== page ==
Meatfest meats are usually my contribution, but this year also featured Chris’ incredible Spice Crusted Salmon. This is a dish that she graciously let me borrow several years ago, and I make it many times a year. She cooked two huge salmon fillets, and they were devoured. Once again … no leftovers. 


I cooked tri-tips, a whole pork tenderloin, chicken, and a huge pot of chili. The tri-tips were tenderized with the Jaccard tenderizer (couldn’t live without it!), marinated in my Rubbit dry rub, and cooked on the charcoal BBQ with a mop of Rubbit, apple cider, Lea & Perrins, and tomato paste. The pork tenderloin was marinated in Penzey’s BBQ 3000 dry rub, smoked in the Big Chief smoker for 2 1/2 hours with four types of wood chips, then cooked off-heat in the BBQ. The chicken was marinated overnight in tandoori spice, and I wasn’t thrilled with the outcome. Kind of bland, probably needed some liquid marinade. 


The chili was a tad spicy, but it got rave reviews. A combination of Anaheim, pasilla, jalapeno, serrano, and habanero chilis (only two of the latter) were sweated down, along with a couple Walla Walla onions. Spices included several chili powders, cayenne pepper (in moderation), oregano, and of course lots of cumin. Early in the process, it seemed like this may be too spicy for the general population, but it mellowed just enough over the course of the day and turned out perfect. It’s sometimes difficult to gauge what “spicy” means to a large group, but I didn’t see anyone running for cold water, and people were highly complementary. Successful batch of chili!


I do something that’s arguably a tad strange when I put on events like this. After spending the bulk of two days doing the prep work, then testing the chili and meats as I go, by the time I have the meats cut and placed on platters, I’m commonly ready to park and enjoy a martini. I eventually had a small bowl of chili (because it really was good), but I almost never prepare a full plate of food for myself. I imagine everyone put on a little weight during the event … I lost three pounds. Interesting.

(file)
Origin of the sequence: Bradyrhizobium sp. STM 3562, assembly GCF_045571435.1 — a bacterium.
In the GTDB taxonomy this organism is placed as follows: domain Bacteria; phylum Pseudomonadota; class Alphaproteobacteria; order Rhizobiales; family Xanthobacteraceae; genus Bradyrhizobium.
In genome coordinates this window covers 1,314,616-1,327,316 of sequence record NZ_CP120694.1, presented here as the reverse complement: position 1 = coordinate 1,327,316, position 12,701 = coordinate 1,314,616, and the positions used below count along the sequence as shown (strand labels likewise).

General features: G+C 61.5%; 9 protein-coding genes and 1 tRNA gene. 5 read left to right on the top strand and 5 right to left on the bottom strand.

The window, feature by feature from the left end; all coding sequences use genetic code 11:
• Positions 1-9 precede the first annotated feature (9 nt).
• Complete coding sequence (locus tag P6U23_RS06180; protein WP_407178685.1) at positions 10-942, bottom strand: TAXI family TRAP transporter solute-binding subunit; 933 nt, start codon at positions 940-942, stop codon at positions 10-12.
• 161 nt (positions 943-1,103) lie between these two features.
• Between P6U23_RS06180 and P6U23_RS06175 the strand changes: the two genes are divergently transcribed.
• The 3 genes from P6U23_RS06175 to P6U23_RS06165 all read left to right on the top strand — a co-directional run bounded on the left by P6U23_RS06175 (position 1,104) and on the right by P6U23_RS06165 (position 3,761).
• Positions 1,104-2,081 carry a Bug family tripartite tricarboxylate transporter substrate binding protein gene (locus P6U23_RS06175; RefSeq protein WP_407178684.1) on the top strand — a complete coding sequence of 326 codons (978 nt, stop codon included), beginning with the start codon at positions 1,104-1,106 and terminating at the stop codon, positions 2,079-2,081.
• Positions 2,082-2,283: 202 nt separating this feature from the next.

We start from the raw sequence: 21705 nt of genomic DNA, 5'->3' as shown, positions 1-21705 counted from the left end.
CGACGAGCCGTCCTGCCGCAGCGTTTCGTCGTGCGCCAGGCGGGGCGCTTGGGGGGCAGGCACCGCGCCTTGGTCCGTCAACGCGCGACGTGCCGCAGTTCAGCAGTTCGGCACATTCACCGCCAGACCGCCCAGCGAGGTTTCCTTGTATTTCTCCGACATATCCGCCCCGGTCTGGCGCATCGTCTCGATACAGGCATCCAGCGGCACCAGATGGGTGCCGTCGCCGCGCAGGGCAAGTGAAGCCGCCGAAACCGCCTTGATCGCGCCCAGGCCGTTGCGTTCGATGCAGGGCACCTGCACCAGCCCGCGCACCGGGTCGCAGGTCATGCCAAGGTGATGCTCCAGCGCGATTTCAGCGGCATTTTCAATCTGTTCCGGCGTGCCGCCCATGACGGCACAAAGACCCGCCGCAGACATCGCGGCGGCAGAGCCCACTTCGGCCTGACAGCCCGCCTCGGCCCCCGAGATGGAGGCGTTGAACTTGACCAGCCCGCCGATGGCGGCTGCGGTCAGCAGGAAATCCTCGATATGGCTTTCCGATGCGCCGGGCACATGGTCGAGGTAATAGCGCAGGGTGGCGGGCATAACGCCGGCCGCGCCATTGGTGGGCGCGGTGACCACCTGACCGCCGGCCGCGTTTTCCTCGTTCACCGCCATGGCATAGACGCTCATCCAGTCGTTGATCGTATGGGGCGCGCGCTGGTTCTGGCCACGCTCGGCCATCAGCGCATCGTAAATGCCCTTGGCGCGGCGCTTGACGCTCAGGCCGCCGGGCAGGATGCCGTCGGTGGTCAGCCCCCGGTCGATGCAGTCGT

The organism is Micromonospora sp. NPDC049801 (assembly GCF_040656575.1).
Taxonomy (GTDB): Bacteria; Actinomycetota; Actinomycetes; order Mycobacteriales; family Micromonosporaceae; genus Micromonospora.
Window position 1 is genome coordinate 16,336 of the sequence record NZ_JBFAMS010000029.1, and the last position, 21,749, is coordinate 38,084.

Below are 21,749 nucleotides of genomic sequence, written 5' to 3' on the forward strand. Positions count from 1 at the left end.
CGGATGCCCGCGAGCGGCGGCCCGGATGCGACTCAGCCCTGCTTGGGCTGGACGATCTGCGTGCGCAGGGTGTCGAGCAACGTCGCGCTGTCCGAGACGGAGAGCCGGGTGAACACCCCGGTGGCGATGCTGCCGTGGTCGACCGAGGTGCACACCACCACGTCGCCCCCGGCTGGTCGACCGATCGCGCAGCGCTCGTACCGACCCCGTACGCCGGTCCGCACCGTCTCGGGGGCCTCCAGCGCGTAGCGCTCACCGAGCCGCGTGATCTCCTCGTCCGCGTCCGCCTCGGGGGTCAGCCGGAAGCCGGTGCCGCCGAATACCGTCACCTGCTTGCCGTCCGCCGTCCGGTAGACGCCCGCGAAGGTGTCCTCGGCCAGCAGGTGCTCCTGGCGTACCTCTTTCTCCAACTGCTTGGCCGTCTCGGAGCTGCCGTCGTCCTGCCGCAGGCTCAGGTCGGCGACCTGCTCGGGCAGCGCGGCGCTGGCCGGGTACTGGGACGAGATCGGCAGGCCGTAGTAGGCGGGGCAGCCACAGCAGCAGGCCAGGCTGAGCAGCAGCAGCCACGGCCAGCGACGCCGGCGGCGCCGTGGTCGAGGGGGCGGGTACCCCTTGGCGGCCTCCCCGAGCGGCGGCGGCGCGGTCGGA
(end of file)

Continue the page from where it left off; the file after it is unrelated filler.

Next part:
This event is always fun, and the biggest reason is the guests who grace us with their presence. The crowd varies from year to year … some people have been to many of these, and there’s always a few newbies. This year was no exception; we had visitors from California and North Carolina, and a good many of our local friends from the Bend area. I believe the count was around 35 this year, which is about average. I had 75 one year in San Jose, and all three of my current bands also played for the entire event. Thirty-five and no band was nice, as it gave me a chance to spend some quality time with each of these wonderful people. 


It’s great being home in Bend. As I mentioned at the outset, it’s unlikely that we’ll ever move out of this area again. The mountains, river, relatively slower pace, four seasons (unpredictable as they surely are), and the amazing group of friends we’ve amassed up here, has totally won us over. I’m so grateful that family members and friends continue to visit from California and elsewhere, and I’m always happy to provide them a place to stay, and hopefully cook some good meals for them. It’s what I do, and I enjoy playing host. There still may be a B&B in the future … who knows. But for now, I’m content to be back in the big house by the river, and able to entertain friends and family in relatively nice style. 


Thanks to everyone who attended and contributed to the incredible array of food. We’ll of course see most of you with some regularity, and you can all look forward to next year’s Evite for Meatfest 14 … quite likely in July!